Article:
Relative Performance - Investing Terms

Relative performance (RP) measures how a stock is performing relative to a specific market or index. Momentum analysis of a stock’s RP is one of our favorite ways to measure a stock’s health. A stock that holds its value during a declining market often soars once the market turns higher. In a strong bull market, most stocks will rise, even the stocks of weak companies! But you should concentrate your efforts on the best companies with the strongest stocks, the market’s leaders. The way to find them is by analyzing RP lines.

Relative Performance Calculation

Specifically, Relative Performance is calculated by dividing the Friday closing price of a stock by the Friday close of an index. (We use the broad Wilshire 5000.) The weekly changes are then plotted on a line graph, using a log scale. When an RP line is moving upward, the stock is outperforming the market. When it’s moving downward, the stock is underperforming the market. A flat RP line indicates the stock’s performance is equal to the market’s. Each issue of the Cabot Growth Investor shows the RP lines of the stocks we’re recommending and following.

Relative performance

In general, we like to see a minimum of 13 weeks of outperformance (an uptrending RP line) before we consider buying a stock. Once this condition has been met, we conclude the stock has positive momentum. If a company has a compelling fundamental story and strong positive momentum, it’s a candidate for purchase.

What constitutes strong momentum? When a stock has a powerful RP line, its corrections will be brief, lasting just a week or two. The longer the Relative Performance correction, the weaker the situation. There’s nothing more positive than an RP line that’s hitting new highs!

In general we’ll consider selling a stock if it underperforms the market for eight weeks or longer. But there are other Relative performanceconsiderations. How deep (or shallow) has the correction been? Has the stock been declining on heavy trading volume (a big negative)? Is it holding up in an area of price support? RP analysis is extremely important, but it’s not done in a vacuum. There are other considerations.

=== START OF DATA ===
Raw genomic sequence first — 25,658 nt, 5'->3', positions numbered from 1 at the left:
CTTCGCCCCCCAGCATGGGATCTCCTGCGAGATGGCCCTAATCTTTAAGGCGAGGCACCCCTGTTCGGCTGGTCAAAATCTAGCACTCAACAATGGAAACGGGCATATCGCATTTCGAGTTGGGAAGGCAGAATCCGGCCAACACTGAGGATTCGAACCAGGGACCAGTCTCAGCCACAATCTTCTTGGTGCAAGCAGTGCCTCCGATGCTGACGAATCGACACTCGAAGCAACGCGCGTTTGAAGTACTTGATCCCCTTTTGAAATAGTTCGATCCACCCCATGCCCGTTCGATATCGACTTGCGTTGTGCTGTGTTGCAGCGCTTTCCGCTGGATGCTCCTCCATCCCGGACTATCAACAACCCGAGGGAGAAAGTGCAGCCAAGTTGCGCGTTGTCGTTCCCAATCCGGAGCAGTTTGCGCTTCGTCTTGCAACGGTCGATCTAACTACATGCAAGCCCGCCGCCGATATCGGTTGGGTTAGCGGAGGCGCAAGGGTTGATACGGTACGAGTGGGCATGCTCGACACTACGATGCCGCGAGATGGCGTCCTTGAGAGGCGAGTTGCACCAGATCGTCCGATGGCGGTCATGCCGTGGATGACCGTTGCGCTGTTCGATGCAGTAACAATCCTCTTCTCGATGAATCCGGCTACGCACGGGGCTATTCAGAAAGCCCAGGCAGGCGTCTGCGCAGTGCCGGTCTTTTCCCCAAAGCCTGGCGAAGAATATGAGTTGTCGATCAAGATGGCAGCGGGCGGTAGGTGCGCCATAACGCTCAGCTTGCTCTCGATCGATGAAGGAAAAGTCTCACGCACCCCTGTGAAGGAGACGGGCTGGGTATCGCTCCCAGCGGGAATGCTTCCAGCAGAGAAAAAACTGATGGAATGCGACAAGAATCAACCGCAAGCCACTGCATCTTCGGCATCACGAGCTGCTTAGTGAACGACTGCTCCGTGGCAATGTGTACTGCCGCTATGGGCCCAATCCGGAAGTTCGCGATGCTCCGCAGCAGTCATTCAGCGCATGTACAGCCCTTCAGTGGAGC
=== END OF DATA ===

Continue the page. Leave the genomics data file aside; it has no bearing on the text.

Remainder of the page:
Let’s look at a few examples. In figure 9, you can see a stock that’s been strongly outperforming the market for almost a year. In that time, it has more than doubled! If you used RP analysis as the basis for buying and holding this stock, you would have profited handsomely. Notice how brief the RP corrections have been, lasting only one to four weeks before new highs are reached.

Relative performanceFigure 10 shows a positive situation developing. For months, the stock was unable to penetrate its price resistance at around 10. In early February, the RP line broke out to a new peak. This Relative Performance breakout was a precursor to a price breakout above the resistance area. The stock quickly shot up to the high teens! Finally, notice how the stock moved sideways for many months, while the RP line headed higher. Relative Performance analysis again revealed a buildup in buying pressure before the stock surged.

Now consider figure 11. After a long uptrend, the stock hit a new price high in March. Accompanying the price high was a Relative Performance peak. All was well. But then in late April, as the stock ran up to the old high after a brief consolidation phase, the RP line, on a 5-week correction, failed to confirm the upmove. This is a warning sign that the stock was running out of steam. This negative divergence is a red flag that lower prices may be on the horizon.

Interpreting Relative Performance lines is as much an art as it is a science. But to any serious investor, it’s worth the effort. It gives you the conviction to stay with a stock rather than selling for a quick profit. It helps you identify the strongest growth stocks in both weak and strong markets. And it gives you advance notice that a stock is weakening.

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